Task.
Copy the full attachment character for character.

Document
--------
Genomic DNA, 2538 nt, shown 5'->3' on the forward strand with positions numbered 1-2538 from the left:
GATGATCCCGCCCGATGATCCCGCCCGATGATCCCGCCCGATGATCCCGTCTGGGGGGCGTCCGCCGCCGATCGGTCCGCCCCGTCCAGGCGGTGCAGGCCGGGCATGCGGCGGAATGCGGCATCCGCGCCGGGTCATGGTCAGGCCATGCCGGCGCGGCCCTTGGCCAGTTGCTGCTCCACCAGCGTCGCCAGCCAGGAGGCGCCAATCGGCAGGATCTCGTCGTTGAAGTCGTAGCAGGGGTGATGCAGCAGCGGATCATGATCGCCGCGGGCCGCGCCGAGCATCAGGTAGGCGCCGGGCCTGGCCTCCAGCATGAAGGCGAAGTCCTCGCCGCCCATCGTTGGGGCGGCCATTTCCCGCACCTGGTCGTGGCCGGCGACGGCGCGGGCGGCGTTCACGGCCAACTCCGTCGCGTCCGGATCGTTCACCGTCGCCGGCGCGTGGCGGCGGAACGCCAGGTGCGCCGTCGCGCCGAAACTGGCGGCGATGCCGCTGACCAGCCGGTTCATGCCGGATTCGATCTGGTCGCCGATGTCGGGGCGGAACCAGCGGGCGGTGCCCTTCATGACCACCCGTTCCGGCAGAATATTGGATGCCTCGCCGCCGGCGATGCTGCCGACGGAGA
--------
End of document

Genomic DNA, 2538 nt, shown 5'->3' on the forward strand with positions numbered 1-2538 from the left:
GATGATCCCGCCCGATGATCCCGCCCGATGATCCCGCCCGATGATCCCGTCTGGGGGGCGTCCGCCGCCGATCGGTCCGCCCCGTCCAGGCGGTGCAGGCCGGGCATGCGGCGGAATGCGGCATCCGCGCCGGGTCATGGTCAGGCCATGCCGGCGCGGCCCTTGGCCAGTTGCTGCTCCACCAGCGTCGCCAGCCAGGAGGCGCCAATCGGCAGGATCTCGTCGTTGAAGTCGTAGCAGGGGTGATGCAGCAGCGGATCATGATCGCCGCGGGCCGCGCCGAGCATCAGGTAGGCGCCGGGCCTGGCCTCCAGCATGAAGGCGAAGTCCTCGCCGCCCATCGTTGGGGCGGCCATTTCCCGCACCTGGTCGTGGCCGGCGACGGCGCGGGCGGCGTTCACGGCCAACTCCGTCGCGTCCGGATCGTTCACCGTCGCCGGCGCGTGGCGGCGGAACGCCAGGTGCGCCGTCGCGCCGAAACTGGCGGCGATGCCGCTGACCAGCCGGTTCATGCCGGATTCGATCTGGTCGCCGATGTCGGGGCGGAACCAGCGGGCGGTGCCCTTCATGACCACCCGTTCCGGCAGAATATTGGATGCCTCGCCGCCGGCGATGCTGCCGACGGAGA